Joy as Kelshall’s Roman treasures go on show at North Herts Museum

PUBLISHED: 14:57 12 March 2018 | UPDATED: 15:05 12 March 2018

Nine-year-old Art Milligan and Clemmie Milligan 11, enjoy looking at the treasures. Picture: Karyn Haddon

Nine-year-old Art Milligan and Clemmie Milligan 11, enjoy looking at the treasures. Picture: Karyn Haddon

Archant

Roman treasures found between Baldock and Royston went on show for the first time at the weekend – and visitors were queueing out the door.

The Kelshall treasures. Picture: Karyn Haddon The Kelshall treasures. Picture: Karyn Haddon

The North Hertfordshire Museum in Hitchin’s Brand Street was the venue as the artefacts, one of the most significant UK finds in recent years, were finally shown to the public.

There were also activities for children during the day, themed on BBC series Civilisations – with kids dressing up as Romans, watching a film about Egyptians and building the Seven Wonders of the World.

Ros Allwood, who runs the museum, told the Comet there were people queueing outside Hitchin Town Hall before they even opened on Saturday.

“The interest was really fantastic,” she said.

“We had 567 people clicked in – and I think that’s an underestimate, because the person clicking was also talking to people and selling books.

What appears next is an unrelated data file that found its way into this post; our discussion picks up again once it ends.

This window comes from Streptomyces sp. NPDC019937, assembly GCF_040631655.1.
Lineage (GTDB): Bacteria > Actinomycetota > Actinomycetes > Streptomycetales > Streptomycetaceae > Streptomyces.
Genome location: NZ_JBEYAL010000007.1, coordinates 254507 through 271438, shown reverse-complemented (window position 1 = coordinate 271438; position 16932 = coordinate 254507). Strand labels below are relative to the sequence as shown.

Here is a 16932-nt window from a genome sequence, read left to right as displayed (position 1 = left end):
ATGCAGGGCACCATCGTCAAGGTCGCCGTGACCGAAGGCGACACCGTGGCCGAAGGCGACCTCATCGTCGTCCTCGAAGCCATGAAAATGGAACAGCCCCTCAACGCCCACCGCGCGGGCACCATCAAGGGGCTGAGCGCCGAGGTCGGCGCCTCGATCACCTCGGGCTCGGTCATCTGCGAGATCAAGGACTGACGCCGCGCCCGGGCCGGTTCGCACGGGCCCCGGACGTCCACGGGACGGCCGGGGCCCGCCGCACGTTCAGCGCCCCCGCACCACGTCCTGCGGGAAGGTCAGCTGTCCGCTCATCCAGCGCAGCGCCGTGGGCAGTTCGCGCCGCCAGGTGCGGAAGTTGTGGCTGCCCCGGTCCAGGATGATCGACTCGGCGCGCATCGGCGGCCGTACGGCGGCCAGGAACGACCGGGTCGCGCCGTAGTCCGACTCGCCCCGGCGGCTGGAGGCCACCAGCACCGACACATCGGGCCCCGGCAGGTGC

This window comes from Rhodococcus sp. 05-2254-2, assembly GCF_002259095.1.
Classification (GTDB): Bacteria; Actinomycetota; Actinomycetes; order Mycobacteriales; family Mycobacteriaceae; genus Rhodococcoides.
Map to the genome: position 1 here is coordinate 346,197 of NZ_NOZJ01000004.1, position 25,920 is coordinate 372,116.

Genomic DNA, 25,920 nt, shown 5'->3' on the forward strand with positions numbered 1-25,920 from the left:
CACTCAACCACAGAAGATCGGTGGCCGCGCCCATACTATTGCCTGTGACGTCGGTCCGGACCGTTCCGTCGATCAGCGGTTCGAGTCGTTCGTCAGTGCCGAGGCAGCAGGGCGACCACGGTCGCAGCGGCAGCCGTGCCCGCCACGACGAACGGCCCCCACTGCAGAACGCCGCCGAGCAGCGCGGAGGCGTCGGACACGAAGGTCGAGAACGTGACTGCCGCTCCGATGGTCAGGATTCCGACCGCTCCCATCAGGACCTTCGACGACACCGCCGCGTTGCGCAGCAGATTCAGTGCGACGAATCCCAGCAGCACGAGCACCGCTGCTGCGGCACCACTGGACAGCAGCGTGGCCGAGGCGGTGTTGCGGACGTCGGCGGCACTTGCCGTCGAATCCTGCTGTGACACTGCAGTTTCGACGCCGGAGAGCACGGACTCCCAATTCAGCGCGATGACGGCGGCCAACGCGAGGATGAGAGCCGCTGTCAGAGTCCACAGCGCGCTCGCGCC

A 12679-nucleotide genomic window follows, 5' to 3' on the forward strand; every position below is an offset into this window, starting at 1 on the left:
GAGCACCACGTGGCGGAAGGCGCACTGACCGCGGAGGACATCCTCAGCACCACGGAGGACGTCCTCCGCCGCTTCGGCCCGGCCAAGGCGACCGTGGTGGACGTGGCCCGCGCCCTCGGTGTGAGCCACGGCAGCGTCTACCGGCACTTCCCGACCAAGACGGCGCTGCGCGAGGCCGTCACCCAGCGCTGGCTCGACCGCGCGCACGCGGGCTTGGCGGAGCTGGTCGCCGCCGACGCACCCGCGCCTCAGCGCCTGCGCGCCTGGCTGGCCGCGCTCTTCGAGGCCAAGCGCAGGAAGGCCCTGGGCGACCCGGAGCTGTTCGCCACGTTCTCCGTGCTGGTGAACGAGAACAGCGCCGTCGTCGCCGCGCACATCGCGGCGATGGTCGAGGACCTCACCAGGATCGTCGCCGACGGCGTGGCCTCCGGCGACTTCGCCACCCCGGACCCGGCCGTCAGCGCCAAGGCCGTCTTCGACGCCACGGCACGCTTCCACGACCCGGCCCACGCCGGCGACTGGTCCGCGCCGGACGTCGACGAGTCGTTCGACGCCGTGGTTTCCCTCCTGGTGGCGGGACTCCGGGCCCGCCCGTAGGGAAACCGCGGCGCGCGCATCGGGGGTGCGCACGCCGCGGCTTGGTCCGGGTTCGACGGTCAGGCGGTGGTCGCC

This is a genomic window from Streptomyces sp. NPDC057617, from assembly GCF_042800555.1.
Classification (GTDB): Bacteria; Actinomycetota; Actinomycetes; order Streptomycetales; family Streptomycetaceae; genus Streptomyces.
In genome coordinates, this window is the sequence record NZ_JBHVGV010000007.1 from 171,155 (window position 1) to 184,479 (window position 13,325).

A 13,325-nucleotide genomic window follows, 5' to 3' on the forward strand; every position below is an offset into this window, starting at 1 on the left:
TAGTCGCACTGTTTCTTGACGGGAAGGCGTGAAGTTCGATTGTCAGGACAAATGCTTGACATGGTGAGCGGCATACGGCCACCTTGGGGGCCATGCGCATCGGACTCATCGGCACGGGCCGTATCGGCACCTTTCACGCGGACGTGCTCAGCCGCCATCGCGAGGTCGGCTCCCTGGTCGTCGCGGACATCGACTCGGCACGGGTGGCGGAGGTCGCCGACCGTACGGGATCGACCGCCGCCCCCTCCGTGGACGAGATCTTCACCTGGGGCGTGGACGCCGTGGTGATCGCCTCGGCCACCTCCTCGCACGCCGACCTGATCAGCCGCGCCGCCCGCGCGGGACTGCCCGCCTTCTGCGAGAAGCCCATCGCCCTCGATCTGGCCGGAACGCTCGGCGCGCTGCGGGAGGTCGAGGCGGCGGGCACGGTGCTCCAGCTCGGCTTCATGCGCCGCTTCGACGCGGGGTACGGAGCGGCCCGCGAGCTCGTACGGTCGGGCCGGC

“Most of the day, people were having to queue.”

Hitchin's Phil Kirk, who made the initial Kelshall treasure find, with his grandchildren Clemmie Milligan, 11, and Art Milligan, nine.   Picture: Karyn Haddon Hitchin's Phil Kirk, who made the initial Kelshall treasure find, with his grandchildren Clemmie Milligan, 11, and Art Milligan, nine. Picture: Karyn Haddon

The treasures were discovered near Kelshall in 2014 by amateur metal detectorist Phil Kirk, from Hitchin, with North Herts District Council archaeology officer Keith Fitzpatrick-Matthews then leading a dig.

The find, dating back to about AD 200, includes colourful mosaic glass dishes thought to have been made in Alexandria, as well as precious metals including a bronze coin dating from around AD 174. There are also copper alloy vessels, jugs and more.

Keith has described it as a “once-in-a-lifetime” discovery. Ros said that to find one of these millefiori glass dishes was rare enough, but two together was unprecedented in this country.

Janet and Robert Sunderland from Little Wymondley enjoy looking at the Kelshall treasures.  Picture: Karyn Haddon Janet and Robert Sunderland from Little Wymondley enjoy looking at the Kelshall treasures. Picture: Karyn Haddon

The artefacts were put in the care of the British Museum due to their historical significance, but returned to North Herts in January after the Hitchin-based museum raised £60,000 in grants.

This weekend was the only time the public will get to see the items as they were found, before they go off for conservation and restoration work. They will then return to Hitchin for display in permanent display cabinets.

Ros said visitors were grateful to be able to see the artefacts just as they were discovered.

Royston sculptor Paul Bainbridge enjoys the treasures. Picture: Karyn Haddon Royston sculptor Paul Bainbridge enjoys the treasures. Picture: Karyn Haddon

Starting this weekend, the museum will host First World War-themed art from Oxford’s Ashmolean Museum until June 16. To find out more, have a look at northhertsmuseum.org.

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